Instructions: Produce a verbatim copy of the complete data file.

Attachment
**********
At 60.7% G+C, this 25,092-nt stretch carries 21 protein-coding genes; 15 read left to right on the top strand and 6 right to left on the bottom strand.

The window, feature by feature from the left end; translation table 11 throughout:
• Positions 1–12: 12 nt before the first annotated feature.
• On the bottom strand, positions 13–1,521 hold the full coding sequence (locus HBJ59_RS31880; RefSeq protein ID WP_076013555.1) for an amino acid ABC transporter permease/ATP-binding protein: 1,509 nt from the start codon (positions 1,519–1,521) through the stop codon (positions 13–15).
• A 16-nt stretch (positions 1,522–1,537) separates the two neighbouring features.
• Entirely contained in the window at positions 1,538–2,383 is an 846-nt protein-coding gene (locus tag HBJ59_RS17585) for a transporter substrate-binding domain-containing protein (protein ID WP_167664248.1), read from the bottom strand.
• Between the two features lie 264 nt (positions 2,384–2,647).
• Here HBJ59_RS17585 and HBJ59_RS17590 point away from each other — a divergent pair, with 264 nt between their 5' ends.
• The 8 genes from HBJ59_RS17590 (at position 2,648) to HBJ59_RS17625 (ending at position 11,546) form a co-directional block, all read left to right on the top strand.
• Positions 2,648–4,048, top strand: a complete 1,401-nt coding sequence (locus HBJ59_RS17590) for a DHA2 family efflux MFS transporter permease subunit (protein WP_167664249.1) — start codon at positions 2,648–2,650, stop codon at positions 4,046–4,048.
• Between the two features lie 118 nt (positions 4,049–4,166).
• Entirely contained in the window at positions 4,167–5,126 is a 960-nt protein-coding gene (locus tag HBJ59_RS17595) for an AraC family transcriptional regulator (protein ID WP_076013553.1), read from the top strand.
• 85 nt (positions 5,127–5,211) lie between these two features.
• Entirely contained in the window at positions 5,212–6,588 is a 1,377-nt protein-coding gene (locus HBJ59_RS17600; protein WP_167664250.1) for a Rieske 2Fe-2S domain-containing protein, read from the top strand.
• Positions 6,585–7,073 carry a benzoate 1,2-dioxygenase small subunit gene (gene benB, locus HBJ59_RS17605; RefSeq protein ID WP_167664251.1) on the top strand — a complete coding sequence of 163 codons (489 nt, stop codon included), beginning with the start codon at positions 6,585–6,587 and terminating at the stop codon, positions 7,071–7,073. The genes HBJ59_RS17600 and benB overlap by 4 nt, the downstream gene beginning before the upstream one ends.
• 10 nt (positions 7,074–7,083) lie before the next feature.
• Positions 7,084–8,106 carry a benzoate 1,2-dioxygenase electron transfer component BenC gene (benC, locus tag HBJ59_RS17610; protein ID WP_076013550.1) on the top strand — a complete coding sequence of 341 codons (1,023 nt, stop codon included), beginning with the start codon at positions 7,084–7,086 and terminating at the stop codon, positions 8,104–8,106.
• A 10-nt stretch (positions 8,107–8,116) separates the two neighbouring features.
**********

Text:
At 60.7% G+C, this 25,092-nt stretch carries 21 protein-coding genes; 15 read left to right on the top strand and 6 right to left on the bottom strand.

The window, feature by feature from the left end; translation table 11 throughout:
• Positions 1–12: 12 nt before the first annotated feature.
• On the bottom strand, positions 13–1,521 hold the full coding sequence (locus HBJ59_RS31880; RefSeq protein ID WP_076013555.1) for an amino acid ABC transporter permease/ATP-binding protein: 1,509 nt from the start codon (positions 1,519–1,521) through the stop codon (positions 13–15).
• A 16-nt stretch (positions 1,522–1,537) separates the two neighbouring features.
• Entirely contained in the window at positions 1,538–2,383 is an 846-nt protein-coding gene (locus tag HBJ59_RS17585) for a transporter substrate-binding domain-containing protein (protein ID WP_167664248.1), read from the bottom strand.
• Between the two features lie 264 nt (positions 2,384–2,647).
• Here HBJ59_RS17585 and HBJ59_RS17590 point away from each other — a divergent pair, with 264 nt between their 5' ends.
• The 8 genes from HBJ59_RS17590 (at position 2,648) to HBJ59_RS17625 (ending at position 11,546) form a co-directional block, all read left to right on the top strand.
• Positions 2,648–4,048, top strand: a complete 1,401-nt coding sequence (locus HBJ59_RS17590) for a DHA2 family efflux MFS transporter permease subunit (protein WP_167664249.1) — start codon at positions 2,648–2,650, stop codon at positions 4,046–4,048.
• Between the two features lie 118 nt (positions 4,049–4,166).
• Entirely contained in the window at positions 4,167–5,126 is a 960-nt protein-coding gene (locus tag HBJ59_RS17595) for an AraC family transcriptional regulator (protein ID WP_076013553.1), read from the top strand.
• 85 nt (positions 5,127–5,211) lie between these two features.
• Entirely contained in the window at positions 5,212–6,588 is a 1,377-nt protein-coding gene (locus HBJ59_RS17600; protein WP_167664250.1) for a Rieske 2Fe-2S domain-containing protein, read from the top strand.
• Positions 6,585–7,073 carry a benzoate 1,2-dioxygenase small subunit gene (gene benB, locus HBJ59_RS17605; RefSeq protein ID WP_167664251.1) on the top strand — a complete coding sequence of 163 codons (489 nt, stop codon included), beginning with the start codon at positions 6,585–6,587 and terminating at the stop codon, positions 7,071–7,073. The genes HBJ59_RS17600 and benB overlap by 4 nt, the downstream gene beginning before the upstream one ends.
• 10 nt (positions 7,074–7,083) lie before the next feature.
• Positions 7,084–8,106 carry a benzoate 1,2-dioxygenase electron transfer component BenC gene (benC, locus tag HBJ59_RS17610; protein ID WP_076013550.1) on the top strand — a complete coding sequence of 341 codons (1,023 nt, stop codon included), beginning with the start codon at positions 7,084–7,086 and terminating at the stop codon, positions 8,104–8,106.
• A 10-nt stretch (positions 8,107–8,116) separates the two neighbouring features.